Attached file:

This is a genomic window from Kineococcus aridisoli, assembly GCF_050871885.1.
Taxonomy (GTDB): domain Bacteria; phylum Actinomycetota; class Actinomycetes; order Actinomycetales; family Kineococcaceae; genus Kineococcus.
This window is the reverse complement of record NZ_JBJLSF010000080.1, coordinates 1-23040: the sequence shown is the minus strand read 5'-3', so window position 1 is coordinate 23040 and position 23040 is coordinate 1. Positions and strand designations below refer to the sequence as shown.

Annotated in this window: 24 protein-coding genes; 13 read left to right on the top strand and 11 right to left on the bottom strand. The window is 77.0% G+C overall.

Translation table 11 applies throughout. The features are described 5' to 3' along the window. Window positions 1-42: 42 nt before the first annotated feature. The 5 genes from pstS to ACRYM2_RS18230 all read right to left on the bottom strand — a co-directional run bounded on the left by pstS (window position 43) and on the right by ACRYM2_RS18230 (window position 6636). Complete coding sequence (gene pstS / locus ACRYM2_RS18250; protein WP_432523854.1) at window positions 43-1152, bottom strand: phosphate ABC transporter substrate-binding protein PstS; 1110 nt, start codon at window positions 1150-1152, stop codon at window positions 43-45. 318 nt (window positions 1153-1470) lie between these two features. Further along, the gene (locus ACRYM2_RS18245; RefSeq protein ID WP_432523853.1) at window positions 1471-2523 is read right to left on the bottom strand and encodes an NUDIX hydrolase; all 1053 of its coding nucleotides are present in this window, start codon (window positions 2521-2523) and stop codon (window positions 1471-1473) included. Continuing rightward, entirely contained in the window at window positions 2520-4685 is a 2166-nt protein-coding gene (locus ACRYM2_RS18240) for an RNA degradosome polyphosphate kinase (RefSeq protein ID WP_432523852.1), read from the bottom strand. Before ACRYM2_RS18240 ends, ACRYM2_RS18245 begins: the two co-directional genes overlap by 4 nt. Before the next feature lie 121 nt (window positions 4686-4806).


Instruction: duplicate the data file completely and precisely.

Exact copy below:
This is a genomic window from Kineococcus aridisoli, assembly GCF_050871885.1.
Taxonomy (GTDB): domain Bacteria; phylum Actinomycetota; class Actinomycetes; order Actinomycetales; family Kineococcaceae; genus Kineococcus.
This window is the reverse complement of record NZ_JBJLSF010000080.1, coordinates 1-23040: the sequence shown is the minus strand read 5'-3', so window position 1 is coordinate 23040 and position 23040 is coordinate 1. Positions and strand designations below refer to the sequence as shown.

Annotated in this window: 24 protein-coding genes; 13 read left to right on the top strand and 11 right to left on the bottom strand. The window is 77.0% G+C overall.

Translation table 11 applies throughout. The features are described 5' to 3' along the window. Window positions 1-42: 42 nt before the first annotated feature. The 5 genes from pstS to ACRYM2_RS18230 all read right to left on the bottom strand — a co-directional run bounded on the left by pstS (window position 43) and on the right by ACRYM2_RS18230 (window position 6636). Complete coding sequence (gene pstS / locus ACRYM2_RS18250; protein WP_432523854.1) at window positions 43-1152, bottom strand: phosphate ABC transporter substrate-binding protein PstS; 1110 nt, start codon at window positions 1150-1152, stop codon at window positions 43-45. 318 nt (window positions 1153-1470) lie between these two features. Further along, the gene (locus ACRYM2_RS18245; RefSeq protein ID WP_432523853.1) at window positions 1471-2523 is read right to left on the bottom strand and encodes an NUDIX hydrolase; all 1053 of its coding nucleotides are present in this window, start codon (window positions 2521-2523) and stop codon (window positions 1471-1473) included. Continuing rightward, entirely contained in the window at window positions 2520-4685 is a 2166-nt protein-coding gene (locus ACRYM2_RS18240) for an RNA degradosome polyphosphate kinase (RefSeq protein ID WP_432523852.1), read from the bottom strand. Before ACRYM2_RS18240 ends, ACRYM2_RS18245 begins: the two co-directional genes overlap by 4 nt. Before the next feature lie 121 nt (window positions 4686-4806).